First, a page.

Aside from Japan [related matters], the manner of portraying (표현 방식) many other historical incidents is [also] changing, or has already. The [most] representative example is the case of the May 18 Gwangju Democracy Movement (5.18 광주민주화운동) [which] at the time was termed the [Gwangju] ‘riot’ (폭동). Actually, I’m not exactly sure when the name was changed to ‘democracy movement’, but to me it has always been [called so]. In actuality, at that time, the government tried to cover up many large incidents and so even if people did not believe the government, there was [still] no way to accurately find out the reality of [such] incidents. Consequently, if the government termed [it] a ‘riot’, then people too would [find themselves] referring to [it] as a riot and so the expression would stick. Actually, very recently there have been attempts to change the term back to ‘riot’, that is, since the start of Park Geun-hye’s administration.

The period (체제 lit. ‘system’) of [South Korean] dictatorships was no less awful than the Japanese occupation [and so] I was really surprised last year to see Park Geun-hye [daughter of Park Chung Hee] selected as a presidential candidate. This was because, although I knew that my grandparents’ generation had a positive appreciation (인식) for Park Chung Hee, I had not realized they liked him to this degree (i.e. enough to vote his daughter into power). I had thought that no matter how much common people’s eyes and ears had been covered by the government and [in spite of] the economic development achieved, inside their heads they would have [also] known just how many horrible incidents there had been. Concerning this point, I do not know if it is the influence of education or that, despite having been a dictatorship, [most] people had felt it to have been peaceful (평온하다).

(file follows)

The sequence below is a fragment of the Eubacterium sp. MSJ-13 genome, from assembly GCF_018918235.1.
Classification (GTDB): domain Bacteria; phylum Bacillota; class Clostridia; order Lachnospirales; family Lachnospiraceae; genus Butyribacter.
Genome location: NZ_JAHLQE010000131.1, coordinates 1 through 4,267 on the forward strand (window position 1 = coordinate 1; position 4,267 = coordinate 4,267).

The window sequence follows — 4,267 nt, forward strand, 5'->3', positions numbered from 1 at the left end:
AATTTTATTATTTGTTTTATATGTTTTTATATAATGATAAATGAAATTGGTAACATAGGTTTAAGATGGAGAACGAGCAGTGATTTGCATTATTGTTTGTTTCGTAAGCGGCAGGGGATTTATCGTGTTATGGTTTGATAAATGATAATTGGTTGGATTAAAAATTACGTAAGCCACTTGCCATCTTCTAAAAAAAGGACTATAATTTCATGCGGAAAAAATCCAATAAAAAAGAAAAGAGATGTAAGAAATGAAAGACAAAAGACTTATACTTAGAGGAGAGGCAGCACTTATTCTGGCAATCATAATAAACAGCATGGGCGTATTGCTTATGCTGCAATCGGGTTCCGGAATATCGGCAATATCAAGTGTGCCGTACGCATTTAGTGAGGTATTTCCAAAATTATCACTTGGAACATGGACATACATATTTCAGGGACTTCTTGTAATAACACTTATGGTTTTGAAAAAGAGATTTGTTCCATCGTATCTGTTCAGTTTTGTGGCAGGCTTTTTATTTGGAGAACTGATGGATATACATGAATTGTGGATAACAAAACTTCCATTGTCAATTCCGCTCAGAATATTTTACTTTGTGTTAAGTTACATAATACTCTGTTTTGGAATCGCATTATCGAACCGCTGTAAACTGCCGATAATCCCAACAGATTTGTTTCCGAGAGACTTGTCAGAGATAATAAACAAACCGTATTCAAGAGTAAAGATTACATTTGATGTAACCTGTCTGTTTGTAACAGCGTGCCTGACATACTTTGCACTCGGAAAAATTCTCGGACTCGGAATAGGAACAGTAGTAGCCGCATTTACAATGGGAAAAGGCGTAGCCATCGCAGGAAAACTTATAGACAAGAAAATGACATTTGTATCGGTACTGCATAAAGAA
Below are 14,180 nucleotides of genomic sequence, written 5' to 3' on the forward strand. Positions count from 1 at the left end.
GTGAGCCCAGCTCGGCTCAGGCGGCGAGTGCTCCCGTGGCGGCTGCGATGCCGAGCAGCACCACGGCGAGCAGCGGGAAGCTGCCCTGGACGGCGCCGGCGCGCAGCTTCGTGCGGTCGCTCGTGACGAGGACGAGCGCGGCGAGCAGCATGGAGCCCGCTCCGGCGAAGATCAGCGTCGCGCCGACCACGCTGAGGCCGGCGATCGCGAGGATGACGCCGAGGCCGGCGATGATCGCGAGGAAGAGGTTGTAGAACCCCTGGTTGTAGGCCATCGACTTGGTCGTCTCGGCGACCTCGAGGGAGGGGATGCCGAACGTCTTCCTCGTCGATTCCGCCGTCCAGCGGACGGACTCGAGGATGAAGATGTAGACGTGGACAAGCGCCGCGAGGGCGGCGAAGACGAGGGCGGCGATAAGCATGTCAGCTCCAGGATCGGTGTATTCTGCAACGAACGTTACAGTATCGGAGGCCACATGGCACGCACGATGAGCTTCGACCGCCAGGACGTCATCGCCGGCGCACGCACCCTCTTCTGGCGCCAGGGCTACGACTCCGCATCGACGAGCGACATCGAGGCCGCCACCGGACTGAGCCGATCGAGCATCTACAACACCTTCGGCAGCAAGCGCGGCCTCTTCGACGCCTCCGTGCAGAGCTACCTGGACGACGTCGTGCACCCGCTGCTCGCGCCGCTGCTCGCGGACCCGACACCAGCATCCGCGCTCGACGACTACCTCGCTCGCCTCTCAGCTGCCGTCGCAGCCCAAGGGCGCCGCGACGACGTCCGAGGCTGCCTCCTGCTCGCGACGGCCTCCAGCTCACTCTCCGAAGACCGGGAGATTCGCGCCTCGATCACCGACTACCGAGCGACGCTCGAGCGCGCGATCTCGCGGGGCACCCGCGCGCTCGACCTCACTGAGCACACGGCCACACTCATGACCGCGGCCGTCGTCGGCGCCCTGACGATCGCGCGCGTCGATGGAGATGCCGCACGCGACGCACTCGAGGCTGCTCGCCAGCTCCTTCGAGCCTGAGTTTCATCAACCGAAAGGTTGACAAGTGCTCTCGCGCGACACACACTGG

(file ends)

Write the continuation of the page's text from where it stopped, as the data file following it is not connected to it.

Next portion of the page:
Finally, I will finish with an explanation about Korean history textbooks. In our country, until the 7th [National] Curriculum (교육과정), there was only one Korean history textbook (modern history was a normal publisher {i.e. various textbooks were available}) [but] from the 8th Curriculum, it changed so that normal publishers could also publish [their own textbooks for premodern Korean history]. Although I do not know well myself, [as I understand], before the 8th Curriculum came into place for first year high school [students] in 2009, [each chapter of] the Korean history textbook was nearly always divided into [separate sections on] politics, economics, society and culture and so [each topic] was taught in that order. Thus having learnt all the politics of a [given] period and feeling like it was finished [and ready to move on], in the next lesson [they] would study the economics of the same period, and then the society, and then the culture; only having studied one period (나라) from each of these aspects four times over would it finally be finished. However, because Korean history is originally long with several dynasties which each repetitively came and went, it is very easy to become confused on the different periods. Consequently in the Korean history text and workbooks there were [and still are] often tables to show the similarities and differences between the different periods. This is because (i.e. helps to demonstrate that) although there were differing dynasties, their systems and culture remained similar.

However much the syllabus of Korean history is changed, it is difficult to have a perfect curriculum and so it is always a topic of debate amongst experts. Each time the curriculum is changed, there is much debate (말 lit. ‘words/talk’) and complaining (불만). The content is one thing, but the need to strengthen Korean history education is also something being very much emphasized. As stated at the beginning, this is because Korean history education is not being properly achieved. From the point of view of students, the amount (범위 lit. ‘range/scope’) of Korean history is so incredibly much greater than other subjects, studying it is always difficult and hated.

It would be difficult beyond description to completely change the Korean education system but it would be good to at least elevate Korean history from simply being one amongst various topics to that of a much more special topic. An important starting point for this would be getting students to recognize the importance of studying Korean history. It will be impossible to have Korean history education without any complaints, but I hope the several positive experiments will be incorporated (이어받다) and that it will continue in a direction of gradual development.